Navy Implements Random Synthetic Marijuana Testing

Posted by Eric Haun
Thursday, January 02, 2014

As part of a new Department of Defense (DoD) policy, the Navy began testing for synthetic marijuana compounds during random urinalysis, officials announced Dec. 31.

According to NAVADMIN 334/13, testing for synthetic marijuana compounds will be randomly conducted on samples submitted to all drug screening laboratories, and positive results will subject members to disciplinary action under the Uniform Code of Military Justice.

The Navy expects to test more than 1.1 million samples this year, and a portion of them will be screened for synthetic marijuana. Those that test potentially positive will be forwarded to the Air Force Drug Testing Laboratory at Lackland, Texas for confirmation.

"We are testing synthetic cannabinoids - also known as Spice, K2, Herbal Essence and other names - within the standard testing panel conducted for urinalysis samples," said Lanorfeia Parker, deputy director, Navy Alcohol and Drug Abuse Prevention Office (NADAP).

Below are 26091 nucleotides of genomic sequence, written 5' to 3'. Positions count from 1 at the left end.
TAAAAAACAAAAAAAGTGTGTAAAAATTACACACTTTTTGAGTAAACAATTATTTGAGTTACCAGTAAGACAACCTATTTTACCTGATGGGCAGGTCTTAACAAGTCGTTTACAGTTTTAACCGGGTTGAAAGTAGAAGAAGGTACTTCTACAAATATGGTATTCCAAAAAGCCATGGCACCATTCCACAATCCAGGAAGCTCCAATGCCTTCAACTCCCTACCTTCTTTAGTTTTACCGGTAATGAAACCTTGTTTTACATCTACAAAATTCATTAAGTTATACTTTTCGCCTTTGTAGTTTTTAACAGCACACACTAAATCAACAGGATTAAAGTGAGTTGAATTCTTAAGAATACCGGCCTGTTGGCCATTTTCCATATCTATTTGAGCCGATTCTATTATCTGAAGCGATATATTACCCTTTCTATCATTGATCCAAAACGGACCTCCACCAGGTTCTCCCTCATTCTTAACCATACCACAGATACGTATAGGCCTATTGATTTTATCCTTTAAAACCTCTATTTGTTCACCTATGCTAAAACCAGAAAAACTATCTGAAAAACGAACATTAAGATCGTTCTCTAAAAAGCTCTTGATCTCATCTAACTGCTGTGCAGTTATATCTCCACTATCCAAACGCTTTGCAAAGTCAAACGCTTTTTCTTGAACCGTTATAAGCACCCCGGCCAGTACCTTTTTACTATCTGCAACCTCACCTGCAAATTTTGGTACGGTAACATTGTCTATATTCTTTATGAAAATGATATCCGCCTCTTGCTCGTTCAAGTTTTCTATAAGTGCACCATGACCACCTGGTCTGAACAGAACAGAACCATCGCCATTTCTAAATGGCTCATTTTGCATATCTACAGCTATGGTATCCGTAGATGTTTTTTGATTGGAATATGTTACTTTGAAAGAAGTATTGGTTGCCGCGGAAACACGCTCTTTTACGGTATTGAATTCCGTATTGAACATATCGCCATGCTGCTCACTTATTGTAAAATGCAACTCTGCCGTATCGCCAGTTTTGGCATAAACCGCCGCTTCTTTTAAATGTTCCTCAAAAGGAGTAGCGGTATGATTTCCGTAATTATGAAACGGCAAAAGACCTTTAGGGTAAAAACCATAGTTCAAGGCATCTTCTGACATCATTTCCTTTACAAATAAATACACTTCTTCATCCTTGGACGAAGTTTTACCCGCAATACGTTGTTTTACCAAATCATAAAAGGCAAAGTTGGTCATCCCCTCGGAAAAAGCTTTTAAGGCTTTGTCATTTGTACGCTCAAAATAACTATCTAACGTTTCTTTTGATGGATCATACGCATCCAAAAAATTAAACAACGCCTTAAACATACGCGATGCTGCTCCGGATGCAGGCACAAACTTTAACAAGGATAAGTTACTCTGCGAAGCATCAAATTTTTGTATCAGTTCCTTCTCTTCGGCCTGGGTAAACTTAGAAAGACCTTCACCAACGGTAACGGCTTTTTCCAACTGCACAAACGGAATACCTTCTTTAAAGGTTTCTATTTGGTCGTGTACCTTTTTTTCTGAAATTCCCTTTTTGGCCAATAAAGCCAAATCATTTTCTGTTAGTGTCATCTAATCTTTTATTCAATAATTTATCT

The change will be largely transparent to the command, requiring no changes to the way they currently collect and ship urine samples for drug testing. In contrast to the Navy's previous synthetic drug testing program, no action is required by the command to have random synthetic drug testing performed on the samples that are submitted.

The DoD estimates that nearly 1 percent of military personnel may be using synthetic marijuana. In fiscal year (FY) 2012, illicit marijuana use among active duty military personnel was 0.43 percent and for the entire DoD the prevalence rate was 0.64 percent. FY 2013 testing for Navy personnel indicated that .09 percent of all samples were positive for marijuana.

If a member uses, possesses, promotes, manufactures, or distributes synthetic drugs, they face disciplinary action that could result in unfavorable separation from the Navy. According to Parker, the Navy's policy on substance abuse is zero tolerance.

"Substance abuse puts lives and missions at risk, undercuts unit readiness and morale, and is inconsistent with our Navy ethos and core values of honor, courage, and commitment," said Parker.

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